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Robbery witnesses give hot pursuit in Tarentum

| Friday, Oct. 25, 2013, 1:51 a.m.
Erica Dietz | Valley News Dispatch
The Marathon gas station in Tarentum was robbed on Thursday, Oct. 24, 2013.
Erica Dietz | Valley News Dispatch
Police gather at the 200 block of West Ninth Avenue in Tarentum regarding a robbery at the Marathon gas station in Tarentum on Thursday, Oct. 24, 2013. Bystanders at the gas station followed the suspect into West Tarentum were police were searching for the man late Thursday.

Tarentum police were questioning a man early Friday who they believe robbed a gas station at gunpoint before he was chased by good Samaritans into West Tarentum.

Police said they found the suspect in a house in the 200 block of West Ninth Avenue near the former site of Holy Martyrs church; his getaway car was found nearby.

“We're still putting everything together with the witnesses,” Sgt. Ryan Hanford said.

The suspect's identity was not yet available early Friday.

Hanford said no one was injured in the robbery or the pursuit.

Serena Buday of Tarentum said she watched the tall, thin, white man pace in the parking lot of the Marathon gas station near the Tarentum Bridge for about 10 minutes. She said he seemed anxious and kept fiddling with a bandana pulled over his chin.

Buday thought he looked suspicious with his bandana, hooded sweatshirts and gloves.

When he finally entered the store shortly after 9 p.m., Buday said she rolled her car forward in time to see him pull a gun from under his hooded sweatshirts and threaten the gas station manager, who was manning the counter.

When the apparent robber left the store with an undisclosed amount of money, Buday said her friends — including a second gas station employee who had been outside smoking during the robbery — yelled at the man as he ran toward East Seventh Avenue and Wood Street.

As Buday was calling 911, she said she tried to follow the suspect, hoping to knock him off his feet with her car.

“It was instinct,” Buday said when asked why she took the risk of following an armed man. “But I lost him.”

Meanwhile, Thomas Gabb of Cheswick said he was sitting at a traffic light on Ross Street when he saw the commotion outside the station and joined the chase, inadvertently cutting off Buday's car.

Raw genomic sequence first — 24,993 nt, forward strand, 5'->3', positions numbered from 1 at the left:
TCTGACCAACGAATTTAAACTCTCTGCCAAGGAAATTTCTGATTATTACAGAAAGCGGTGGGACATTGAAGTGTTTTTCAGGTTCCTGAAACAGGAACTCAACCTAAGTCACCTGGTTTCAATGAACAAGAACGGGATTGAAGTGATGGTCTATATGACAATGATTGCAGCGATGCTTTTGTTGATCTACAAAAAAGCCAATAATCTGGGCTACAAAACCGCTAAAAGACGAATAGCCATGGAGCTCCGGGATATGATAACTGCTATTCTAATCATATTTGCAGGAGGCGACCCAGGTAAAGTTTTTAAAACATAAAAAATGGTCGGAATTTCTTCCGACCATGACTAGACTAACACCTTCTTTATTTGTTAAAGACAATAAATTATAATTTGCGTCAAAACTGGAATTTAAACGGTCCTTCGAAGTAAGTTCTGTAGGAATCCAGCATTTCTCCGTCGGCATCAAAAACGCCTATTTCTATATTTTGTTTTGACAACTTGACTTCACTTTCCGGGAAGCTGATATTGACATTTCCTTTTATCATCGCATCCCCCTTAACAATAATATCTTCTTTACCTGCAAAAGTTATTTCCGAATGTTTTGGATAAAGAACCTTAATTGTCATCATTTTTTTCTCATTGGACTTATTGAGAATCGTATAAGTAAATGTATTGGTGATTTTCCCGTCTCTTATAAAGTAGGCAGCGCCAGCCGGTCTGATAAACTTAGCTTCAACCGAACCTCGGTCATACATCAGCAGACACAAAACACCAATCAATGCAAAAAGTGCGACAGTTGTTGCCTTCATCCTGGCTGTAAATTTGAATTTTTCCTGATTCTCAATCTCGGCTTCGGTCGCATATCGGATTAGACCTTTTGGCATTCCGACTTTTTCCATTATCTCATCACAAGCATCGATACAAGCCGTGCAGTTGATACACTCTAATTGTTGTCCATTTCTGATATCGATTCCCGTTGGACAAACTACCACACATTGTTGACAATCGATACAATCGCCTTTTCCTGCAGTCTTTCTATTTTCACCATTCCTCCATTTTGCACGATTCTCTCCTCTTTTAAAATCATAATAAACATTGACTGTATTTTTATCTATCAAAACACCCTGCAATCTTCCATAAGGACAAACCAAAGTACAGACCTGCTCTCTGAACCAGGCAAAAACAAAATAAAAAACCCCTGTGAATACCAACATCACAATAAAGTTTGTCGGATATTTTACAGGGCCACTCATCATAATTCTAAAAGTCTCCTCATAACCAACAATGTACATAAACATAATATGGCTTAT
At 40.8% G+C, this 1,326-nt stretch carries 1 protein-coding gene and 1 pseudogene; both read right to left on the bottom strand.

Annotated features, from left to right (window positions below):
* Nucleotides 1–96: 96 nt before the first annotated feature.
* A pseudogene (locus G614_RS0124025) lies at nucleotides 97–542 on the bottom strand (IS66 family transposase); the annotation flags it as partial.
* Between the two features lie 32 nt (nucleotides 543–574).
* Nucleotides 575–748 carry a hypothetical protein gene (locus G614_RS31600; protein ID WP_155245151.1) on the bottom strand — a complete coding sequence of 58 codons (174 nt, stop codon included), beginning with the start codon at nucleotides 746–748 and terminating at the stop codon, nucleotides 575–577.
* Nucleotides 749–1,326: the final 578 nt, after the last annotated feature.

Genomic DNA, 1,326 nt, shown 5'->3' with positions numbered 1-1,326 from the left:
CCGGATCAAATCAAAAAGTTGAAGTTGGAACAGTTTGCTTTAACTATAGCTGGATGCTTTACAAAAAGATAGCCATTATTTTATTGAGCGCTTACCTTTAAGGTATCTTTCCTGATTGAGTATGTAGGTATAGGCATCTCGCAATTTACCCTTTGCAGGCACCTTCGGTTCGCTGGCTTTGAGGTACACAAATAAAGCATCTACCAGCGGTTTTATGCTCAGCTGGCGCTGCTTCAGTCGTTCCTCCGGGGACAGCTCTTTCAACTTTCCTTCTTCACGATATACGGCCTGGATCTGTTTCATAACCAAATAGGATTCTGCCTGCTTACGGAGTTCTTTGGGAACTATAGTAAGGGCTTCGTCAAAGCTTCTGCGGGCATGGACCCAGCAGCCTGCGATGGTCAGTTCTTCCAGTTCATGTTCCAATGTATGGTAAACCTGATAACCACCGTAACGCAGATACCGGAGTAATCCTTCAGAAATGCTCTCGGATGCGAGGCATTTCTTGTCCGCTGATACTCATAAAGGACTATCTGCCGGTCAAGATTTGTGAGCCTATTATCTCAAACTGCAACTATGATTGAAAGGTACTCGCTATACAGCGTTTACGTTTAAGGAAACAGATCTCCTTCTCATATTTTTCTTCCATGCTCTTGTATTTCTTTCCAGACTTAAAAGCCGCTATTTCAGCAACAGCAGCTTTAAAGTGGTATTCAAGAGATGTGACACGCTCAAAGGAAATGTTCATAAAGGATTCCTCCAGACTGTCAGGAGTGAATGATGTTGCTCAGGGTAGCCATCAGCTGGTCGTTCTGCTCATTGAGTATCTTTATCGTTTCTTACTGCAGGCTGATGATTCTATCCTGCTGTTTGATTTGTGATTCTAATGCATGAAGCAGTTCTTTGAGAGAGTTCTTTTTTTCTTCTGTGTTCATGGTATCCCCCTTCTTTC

Gabb saw the suspect get into a green Saturn car and drive down East Ninth Avenue past Grandview Upper Elementary School toward Ross Street.

Gabb followed the car down Ross Street and right onto Seventh Avenue near Nick Chevrolet, where Gabb said the suspect nearly hit the wall at the base of the hill.

Gabb said he saw the Saturn turn right uphill into West Tarentum before he lost sight of it.

He briefly returned to the gas station, then cruised through West Tarentum in time to see a Harrison police officer investigating an empty car in a West Ninth Avenue parking lot beside the former church. Gabb was able to identify the green Saturn as the one he'd chased.

“I got lucky,” Gabb said.

Buday arrived on scene and identified the car.

Bystanders believed the suspect entered a house beside the church and ran out a back door onto an alley called Walters Way.

For more than an hour, Tarentum, Harrison and Brackenridge police searched the house, the vacant church and the surrounding area.

It was not clear whether the suspect was inside that house the entire time, later returned or was found in a different house.

As the car, which had a long scuff mark along the passenger side, was towed from the scene, a man came out of the house and questioned why police were taking the Saturn.

“It was involved in a crime,” was the answer from police, who indicated they planned to get a search warrant and go through the car.

Gabb confirmed two blue sweatshirts police found were worn by the alleged robber; police said a bandana was found in the car. It was not known if police recovered a gun or cash.

Josh Wentzel said he's seen the suspect in the neighborhood before, though he didn't know his name.

Wentzel said he is the son of the gas station's manager and was on his way to the store with the woman's 2-year-old son when he came upon the aftermath of the robbery.

“I saw (the alleged robber's car) come flying down the hill,” Wentzel said.

He said his mother has only worked at the store for a few months and had never been robbed before.

Liz Hayes is a staff writer for Trib Total Media.

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